This is the students going back through their own notes and writing exam-style questions for other students to answer. I have done shorter versions of this in the past, but since I have so many different classes this year I wanted to hone it a little.

I set a challenge of writing three exam-style questions from each topic that will be covered on the exam. The students must write them in their books or on a separate sheet of paper, with enough space in between questions for the answer to fit in.

They then give their ‘exam’ to another student to complete. We do this under exam conditions, with the first 15 minutes exactly like a normal exam would be. If the students can’t understand a question, they are to leave it and move on for now. Same deal if they do understand it but don’t know the answer.

After the first 15 minutes are over, I allow the students to look at their notes to answer any remaining questions they had to leave before.

They then swap the exams back to the writer, who marks it and gives them a score. They then have to write a What Went Well (WWW) and Even Better If (EBI) comment for the student who took their exam. I then give them 10 minutes to get back together and discuss their questions and answers.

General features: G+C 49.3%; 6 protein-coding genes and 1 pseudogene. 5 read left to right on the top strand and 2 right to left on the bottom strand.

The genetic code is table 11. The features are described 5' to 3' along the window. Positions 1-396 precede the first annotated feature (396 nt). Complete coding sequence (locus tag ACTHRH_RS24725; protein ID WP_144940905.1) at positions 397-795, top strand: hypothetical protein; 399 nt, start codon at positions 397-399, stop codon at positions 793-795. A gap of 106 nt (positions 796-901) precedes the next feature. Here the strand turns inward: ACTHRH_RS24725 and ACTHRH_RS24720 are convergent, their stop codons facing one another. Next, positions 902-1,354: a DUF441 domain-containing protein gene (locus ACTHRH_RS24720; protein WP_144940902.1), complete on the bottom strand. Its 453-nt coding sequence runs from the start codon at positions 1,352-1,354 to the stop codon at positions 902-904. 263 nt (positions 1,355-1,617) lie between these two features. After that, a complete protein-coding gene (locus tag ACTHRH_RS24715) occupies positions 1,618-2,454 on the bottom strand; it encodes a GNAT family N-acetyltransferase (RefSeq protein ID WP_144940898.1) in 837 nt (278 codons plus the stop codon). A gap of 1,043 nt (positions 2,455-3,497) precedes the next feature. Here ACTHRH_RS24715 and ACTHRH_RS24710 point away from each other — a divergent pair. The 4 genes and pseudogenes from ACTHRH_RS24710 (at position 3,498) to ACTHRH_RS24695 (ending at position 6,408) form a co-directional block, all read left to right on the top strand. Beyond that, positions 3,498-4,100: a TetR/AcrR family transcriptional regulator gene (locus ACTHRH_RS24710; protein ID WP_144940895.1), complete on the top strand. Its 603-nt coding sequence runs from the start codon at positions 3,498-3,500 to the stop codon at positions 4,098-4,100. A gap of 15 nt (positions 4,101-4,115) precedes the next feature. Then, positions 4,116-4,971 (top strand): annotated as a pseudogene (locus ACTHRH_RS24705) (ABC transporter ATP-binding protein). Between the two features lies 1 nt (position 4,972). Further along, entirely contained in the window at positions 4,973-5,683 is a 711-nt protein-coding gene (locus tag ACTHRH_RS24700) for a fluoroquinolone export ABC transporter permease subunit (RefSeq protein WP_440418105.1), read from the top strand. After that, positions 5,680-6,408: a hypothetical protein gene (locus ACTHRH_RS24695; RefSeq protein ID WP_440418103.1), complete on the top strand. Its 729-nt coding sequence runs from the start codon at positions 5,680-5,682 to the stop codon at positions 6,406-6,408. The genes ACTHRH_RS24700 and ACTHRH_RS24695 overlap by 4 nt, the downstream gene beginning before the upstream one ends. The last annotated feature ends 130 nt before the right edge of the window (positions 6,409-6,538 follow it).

They all really enjoyed this activity, especially ‘properly testing’ their classmates instead of just quizzing each other verbally (something I used to do a lot of).

This strategy seems to work better with higher ability groups, as I’ve found lower ability groups can often get confused in their writing or disagree too much on the correct answers.

 

If you are after some more ideas, David over at Chalkys Teaching Ideas has a fantastic post with loads more practical, actually useful activities! Check it out here.

 


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About the Author:

Emily is a secondary science teacher. She enjoys blogging about her experiences, creating hilarious teaching memes, and drinking tea and wine. You can see more posts from Emily here!